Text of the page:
Monthly Archives: May 2013

The Bling Ring: How a Gang of Fame-Obsessed Teens Ripped off Hollywood and Shocked the World by Nancy Jo Sales

Bling Ring cover

“Maybe, I thought, the Bling Ring kids felt they could just walk into the stars’ homes because stars no longer shined. Maybe the Bling Ring, for all its silliness, represented a turning point in America’s relationship to celebrity.”

*In which our reviewer takes a break from her usual intelligent discussion of Serious Literature to express her love of trashy reality TV shows*

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Kitchen Confidential: Adventures in the Culinary Underbelly by Anthony Bourdain

Kitchen Confidential cover

“No, I want to tell you about the dark recesses of the restaurant underbelly – a subculture whose centuries-old militaristic hierarchy and ethos of ‘rum, buggery and the lash’ make for a mix of unwavering order and nerve-shattering chaos – because I find it all quite comfortable, like a nice warm bath. I can move around easily in this life. I speak the language. In the small, incestuous community of chefs and cooks in New York City, I know the people, and in my kitchen, I know how to behave (as opposed to in real life, where I’m on shakier ground). I want the professionals who read this to enjoy it for what it is: a straight look at a life many of us have lived and breathed for most of our days and nights to the exclusion of ‘normal’ social interaction. Never having had a Friday or Saturday night off, always working holidays, being busiest when the rest of the world is just getting out of work, makes for a sometimes peculiar world-view, which I hope my fellow chefs and cooks will recognize. The restaurant lifers who read this may or may not like what I’m doing. But they’ll know I’m not lying.”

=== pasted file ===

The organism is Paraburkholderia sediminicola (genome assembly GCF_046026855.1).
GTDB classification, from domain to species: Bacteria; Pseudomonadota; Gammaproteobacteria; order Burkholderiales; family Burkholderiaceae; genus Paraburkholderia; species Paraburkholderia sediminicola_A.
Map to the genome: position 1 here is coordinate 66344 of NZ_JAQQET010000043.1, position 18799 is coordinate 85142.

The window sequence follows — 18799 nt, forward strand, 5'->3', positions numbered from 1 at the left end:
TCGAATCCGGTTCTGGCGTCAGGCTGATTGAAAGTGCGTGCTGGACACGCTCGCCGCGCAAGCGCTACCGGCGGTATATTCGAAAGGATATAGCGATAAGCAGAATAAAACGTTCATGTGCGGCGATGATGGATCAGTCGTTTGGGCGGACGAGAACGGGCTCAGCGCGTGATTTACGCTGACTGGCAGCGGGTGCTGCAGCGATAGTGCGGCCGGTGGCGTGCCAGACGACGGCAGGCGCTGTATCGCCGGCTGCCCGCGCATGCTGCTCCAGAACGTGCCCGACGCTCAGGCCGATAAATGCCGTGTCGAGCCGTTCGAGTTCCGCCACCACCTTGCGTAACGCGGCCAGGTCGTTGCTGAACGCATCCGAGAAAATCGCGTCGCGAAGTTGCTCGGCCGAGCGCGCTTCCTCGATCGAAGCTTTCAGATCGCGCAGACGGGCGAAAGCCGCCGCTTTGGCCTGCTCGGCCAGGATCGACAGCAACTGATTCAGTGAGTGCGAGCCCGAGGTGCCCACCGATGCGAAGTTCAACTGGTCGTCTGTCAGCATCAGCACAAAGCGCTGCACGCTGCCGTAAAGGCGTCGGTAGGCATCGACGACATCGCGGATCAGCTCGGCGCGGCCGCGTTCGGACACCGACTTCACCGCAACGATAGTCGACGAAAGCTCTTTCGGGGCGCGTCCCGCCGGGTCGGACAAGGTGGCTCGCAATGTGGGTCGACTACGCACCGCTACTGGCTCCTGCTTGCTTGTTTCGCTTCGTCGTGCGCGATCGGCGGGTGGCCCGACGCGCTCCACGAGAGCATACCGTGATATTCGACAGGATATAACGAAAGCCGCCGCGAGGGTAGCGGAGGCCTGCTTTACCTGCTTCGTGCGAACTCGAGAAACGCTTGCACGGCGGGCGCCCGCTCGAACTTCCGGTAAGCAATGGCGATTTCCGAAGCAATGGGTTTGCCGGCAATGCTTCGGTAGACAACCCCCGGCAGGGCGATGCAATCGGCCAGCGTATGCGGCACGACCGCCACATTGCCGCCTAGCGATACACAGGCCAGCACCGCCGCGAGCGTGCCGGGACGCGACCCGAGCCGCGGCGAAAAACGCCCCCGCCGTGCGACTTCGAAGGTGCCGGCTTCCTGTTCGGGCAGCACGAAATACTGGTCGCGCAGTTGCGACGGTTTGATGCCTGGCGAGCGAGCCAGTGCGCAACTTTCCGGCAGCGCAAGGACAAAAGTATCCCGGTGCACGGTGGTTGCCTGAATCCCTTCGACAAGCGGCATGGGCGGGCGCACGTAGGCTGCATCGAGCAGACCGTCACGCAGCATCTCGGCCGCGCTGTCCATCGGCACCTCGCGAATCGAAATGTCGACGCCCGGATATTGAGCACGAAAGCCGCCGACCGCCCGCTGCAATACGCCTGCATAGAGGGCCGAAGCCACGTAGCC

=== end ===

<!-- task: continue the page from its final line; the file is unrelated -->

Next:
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NW by Zadie Smith

NW cover

I finished this book more than a week ago, but this is the first time I’ve been able to make myself sit down and write a review. The problem isn’t that I’ve been trying to decide what I want to talk about, the problem is that I don’t really have much to say about this book at all.

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Interpreter of Maladies by Jhumpa Lahiri

Interpreter cover

Like her novel The Namesake, Lahiri’s collection of short stories deals mainly with the experience of Indian immigrants in America. They often deal with a more specific experience: a young married couple moves to America shortly after being married so the husband can work at a university, and they have to navigate the new worlds of their marriage and the United States simultaneously. Being an Indian immigrant, or being the child of Indian immigrants, in America is clearly a subject close to Lahiri’s heart, and in the hands of a less skilled author, her stories about this experience would become repetitive. But Jhumpa Lahiri is a very, very skilled author, and each story in this collection looked at the same subject from a different perspective. This is multiple observations on a similar idea, and every one is beautiful and leaves you feeling like you’ve just had a really good sob: emptied-out, sad, but somehow fulfilled at the same time.

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